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Biggest Threat to US Homeland: 20,000 'No-knock' Raids by Militarized Police


November 2, 2014
Dara Lind / Vox,com

Most of the time, when a person kills an intruder who breaks into his home, dressed in all black and screaming, the homeowner will avoid jail time. But what happens when the break-in was a no-knock SWAT raid, the intruder was a police officer, and the homeowner has a record? A recent pair of cases in Texas are an example of how wrong no-knock raids can go, for both police and civilians, and how dangerously subjective the SWAT raid process can be.

http://www.vox.com/2014/10/29/7083371/swat-no-knock-raids-police-killed-civilians-dangerous-work-drugs

Cops Do 20,000 No-knock Raids a Year.
Civilians Often Pay the Price When They Go Wrong

Dara Lind / Vox,com

(October 29, 2014) -- Most of the time, when a person kills an intruder who breaks into his home, dressed in all black and screaming, the homeowner will avoid jail time. But what happens when the break-in was a no-knock SWAT raid, the intruder was a police officer, and the homeowner has a record?

A recent pair of cases in Texas are an example of how wrong no-knock raids can go, for both police and civilians, and how dangerously subjective the SWAT raid process can be. In December 2013, Henry Magee shot and killed a police officer during a pre-dawn, no-knock drug raid on his home.

He was initially charged with capital murder, but he argued that he shot the police officer, who he thought was an intruder, to protect his pregnant girlfriend. In February, a grand jury declined to indict him, and charges were dropped.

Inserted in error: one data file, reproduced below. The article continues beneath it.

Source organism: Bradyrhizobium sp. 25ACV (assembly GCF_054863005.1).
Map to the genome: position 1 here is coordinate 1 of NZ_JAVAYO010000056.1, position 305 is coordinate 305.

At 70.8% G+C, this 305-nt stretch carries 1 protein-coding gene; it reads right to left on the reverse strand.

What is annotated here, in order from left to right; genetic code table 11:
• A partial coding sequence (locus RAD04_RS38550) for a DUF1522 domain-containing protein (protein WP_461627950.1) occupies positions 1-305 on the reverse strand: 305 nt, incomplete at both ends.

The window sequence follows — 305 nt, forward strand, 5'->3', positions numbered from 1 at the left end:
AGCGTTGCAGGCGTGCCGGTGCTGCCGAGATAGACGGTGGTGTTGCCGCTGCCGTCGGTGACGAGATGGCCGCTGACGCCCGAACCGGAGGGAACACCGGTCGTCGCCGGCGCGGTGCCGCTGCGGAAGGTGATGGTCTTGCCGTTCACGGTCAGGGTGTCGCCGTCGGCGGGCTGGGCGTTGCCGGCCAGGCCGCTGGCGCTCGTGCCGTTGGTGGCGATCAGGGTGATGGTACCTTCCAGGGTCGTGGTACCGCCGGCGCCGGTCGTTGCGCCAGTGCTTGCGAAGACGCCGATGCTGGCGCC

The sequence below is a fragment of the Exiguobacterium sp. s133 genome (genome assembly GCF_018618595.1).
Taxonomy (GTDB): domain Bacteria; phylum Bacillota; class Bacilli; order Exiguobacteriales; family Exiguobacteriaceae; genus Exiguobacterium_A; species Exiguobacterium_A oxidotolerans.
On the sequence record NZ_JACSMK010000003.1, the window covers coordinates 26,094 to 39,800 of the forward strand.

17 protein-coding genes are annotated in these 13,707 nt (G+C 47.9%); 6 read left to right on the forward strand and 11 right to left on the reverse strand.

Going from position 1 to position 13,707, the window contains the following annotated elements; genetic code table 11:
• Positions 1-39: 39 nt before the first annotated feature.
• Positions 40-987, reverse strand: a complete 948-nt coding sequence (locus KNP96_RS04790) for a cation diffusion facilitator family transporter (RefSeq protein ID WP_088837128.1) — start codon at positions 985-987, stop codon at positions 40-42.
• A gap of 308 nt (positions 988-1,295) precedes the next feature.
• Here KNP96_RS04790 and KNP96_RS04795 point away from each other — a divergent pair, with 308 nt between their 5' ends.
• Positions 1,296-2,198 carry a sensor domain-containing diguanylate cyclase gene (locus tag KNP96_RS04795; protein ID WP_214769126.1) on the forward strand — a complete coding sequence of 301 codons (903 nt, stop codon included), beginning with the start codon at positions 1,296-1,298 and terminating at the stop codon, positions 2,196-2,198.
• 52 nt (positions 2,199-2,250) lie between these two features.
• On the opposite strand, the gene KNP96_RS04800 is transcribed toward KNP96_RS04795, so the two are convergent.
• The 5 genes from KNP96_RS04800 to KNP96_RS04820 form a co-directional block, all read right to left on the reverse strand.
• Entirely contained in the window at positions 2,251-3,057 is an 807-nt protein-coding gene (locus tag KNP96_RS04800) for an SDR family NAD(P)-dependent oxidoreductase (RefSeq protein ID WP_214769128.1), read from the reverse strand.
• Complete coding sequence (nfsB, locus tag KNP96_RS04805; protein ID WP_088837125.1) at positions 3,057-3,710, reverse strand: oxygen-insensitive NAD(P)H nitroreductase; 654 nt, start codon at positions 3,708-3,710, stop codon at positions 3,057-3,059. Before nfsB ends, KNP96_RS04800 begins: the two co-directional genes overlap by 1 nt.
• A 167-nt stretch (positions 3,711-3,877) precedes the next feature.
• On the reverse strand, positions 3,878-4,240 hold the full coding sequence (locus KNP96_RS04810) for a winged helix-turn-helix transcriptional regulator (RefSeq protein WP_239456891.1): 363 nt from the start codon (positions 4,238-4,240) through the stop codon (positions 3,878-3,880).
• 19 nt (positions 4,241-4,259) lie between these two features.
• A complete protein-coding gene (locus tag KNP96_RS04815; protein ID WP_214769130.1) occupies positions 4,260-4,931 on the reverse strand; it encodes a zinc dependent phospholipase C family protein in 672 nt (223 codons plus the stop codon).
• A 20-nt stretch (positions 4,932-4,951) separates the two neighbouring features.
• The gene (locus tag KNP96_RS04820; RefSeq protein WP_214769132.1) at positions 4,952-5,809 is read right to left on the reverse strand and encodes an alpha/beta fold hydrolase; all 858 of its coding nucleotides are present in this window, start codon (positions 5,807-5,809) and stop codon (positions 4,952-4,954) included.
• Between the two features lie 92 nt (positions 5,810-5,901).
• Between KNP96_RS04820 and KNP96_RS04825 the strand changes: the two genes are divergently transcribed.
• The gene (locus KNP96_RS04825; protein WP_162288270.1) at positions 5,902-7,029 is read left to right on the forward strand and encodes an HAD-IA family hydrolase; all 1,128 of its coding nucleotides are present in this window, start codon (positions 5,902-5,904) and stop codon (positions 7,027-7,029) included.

In May, a Texas man named Marvin Guy also killed a police officer during a pre-dawn, no-knock raid on his home. Guy, too, was charged with capital murder. Unlike Magee's grand jury, a grand jury in September allowed the capital murder charge against Guy to stand. Guy, who is black, now faces the death penalty. Magee is white.

Magee's case wasn't completely identical to Guy's -- the latter had done prison time on robbery and weapons charges, while Magee's previous arrests were for marijuana possession and DUI. But the circumstances of the raids, if anything, made Guy's reaction more justifiable. Police were trying to enter McGee's house through the door when he shot at them, while, in Guy's case, they were trying to climb in through the window. And during the raid on McGee's house, the cops did in fact find a few pounds of marijuana plants. In the raid on Guy's house, they found nothing.

Advocates say these cases highlight racial bias in the criminal justice system, particularly when the victim is a police officer. But they also highlight the bizarre nature of no-knock raids, which have been criticized for causing unnecessary confusion and endangering innocent adults and children.

In theory, no-knock raids are supposed to be used in only the most dangerous situations. So what might be most surprising about them is how infrequently police officers get killed when they bust into suspected criminals' homes unannounced.

In reality, though, no-knock raids are a common tactic, even in less-than-dangerous circumstances. There are a staggering 20,000 or more estimated no-knock raids every year across America. By the numbers, it's clear that no-knock SWAT raids are far more dangerous to civilians than they are to police.

Here's what you need to know about why no-knock raids happen, why police think they're necessary, and what happens when things go wrong.

How Did No-knock Raids become a Thing?